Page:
FIG. 13 shows a flat sheet 21 of inelastic loop material with darts 34 cut into it. FIG. 14 shows the assembly of the sheet 21 into a sleeve 24. As edges 35 and 36 are wrapped around and towards each other, the darts 34 are closed by sewing edges 37 and 37 a together and edges 38 and 38 a together, thus creating a bend in the finished sleeve 24. A strip of elastic 23 with indicia 25 is sewn along edges 35 and 36, between edges 39 and 40, thus completing the sleeve 24. The sub-bands 27, although not shown in FIGS. 13 and 14, are added by making slits 26.

FIG. 15 shows an alternate embodiment 20 a of the compression device. A large sheet 41 largely made of substantially nonelastic material is wrapped around the body part. The sheet 41 contains a band portion 42 that is elastic over the entire width of its elastic axis. The elastic axis in this embodiment is along the length 42 a of the band portion 42 and not its width 42 b. The band portion 42 may be made of a Velcro-type loop material. Two or more parallel lines 25 are printed on the band portion 42 of the device, running along at least a portion of the width of the outer side of the band portion 42, and serve as indicia to be used with a card 7 a-7 c for determining compression.

At each end of the elastic axis of the band portion 42, the band portion 42 is attached along its width 42 b to the substantially nonelastic material of the sheet 41. The sheet 41 is divided on either end into one or a plurality of sub-bands 43 and 43 a, which extend outwardly from the band portion 42 in opposite directions in pairs. The length of the sub-bands 43 and 43 a can vary, in order to accommodate body parts that taper or otherwise differ in circumference along their length. The sub-bands 43 and 43 a can also have angles to them, to enable the garment to better conform to the limb. The sub-bands 43 and 43 a are defined by slits 44 in the sheet 41. One of the sub-bands 43 a of each pair includes a slot 45 to accommodate the opposite sub-band 43 in threaded, folded relationship to apply compression to the body part encompassed by the device 20 a.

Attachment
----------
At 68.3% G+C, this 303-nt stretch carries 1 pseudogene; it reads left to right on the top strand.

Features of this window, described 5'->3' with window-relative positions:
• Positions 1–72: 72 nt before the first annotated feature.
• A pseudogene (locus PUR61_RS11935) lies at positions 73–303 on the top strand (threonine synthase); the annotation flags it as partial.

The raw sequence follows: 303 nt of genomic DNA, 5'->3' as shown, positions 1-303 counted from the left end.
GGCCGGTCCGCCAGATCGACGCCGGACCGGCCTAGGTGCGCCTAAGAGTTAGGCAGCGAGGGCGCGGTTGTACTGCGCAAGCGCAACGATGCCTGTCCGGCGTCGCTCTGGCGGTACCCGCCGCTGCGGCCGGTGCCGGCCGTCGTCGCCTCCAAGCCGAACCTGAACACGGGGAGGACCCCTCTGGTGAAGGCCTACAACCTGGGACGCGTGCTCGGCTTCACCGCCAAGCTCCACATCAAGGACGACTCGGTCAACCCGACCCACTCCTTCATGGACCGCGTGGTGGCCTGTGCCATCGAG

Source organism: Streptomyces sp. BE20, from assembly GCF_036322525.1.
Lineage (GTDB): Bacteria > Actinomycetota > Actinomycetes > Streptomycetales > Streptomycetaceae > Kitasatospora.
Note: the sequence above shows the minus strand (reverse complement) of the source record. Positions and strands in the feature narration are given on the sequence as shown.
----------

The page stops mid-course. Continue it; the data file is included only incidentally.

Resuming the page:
The sub-bands 43 that are threaded through the slots 45 may include portions or necks 46 of reduced width formed by cutting tear-drop shaped holes 47 at the base of each of the slits 44 separating the sub-bands 43. Such narrow width portions, however, are not essential if a sufficiently flexible and foldable fabric is used for the sheet 41.

The inner surfaces of the sub-bands 43 have hook surfaces 48 at or near their ends. The opposite sub-bands 43 of each pair are extended toward each other and one sub-band 43 of each pair is threaded through the slot 45 in the other sub-band 43 a of the pair and then tightened to apply the desired compression to the body part. The inner hook surfaces 48 are then secured to the outer loop surface of the fabric of sheet 41 in order to anchor the sub-bands 43 in a tightened condition.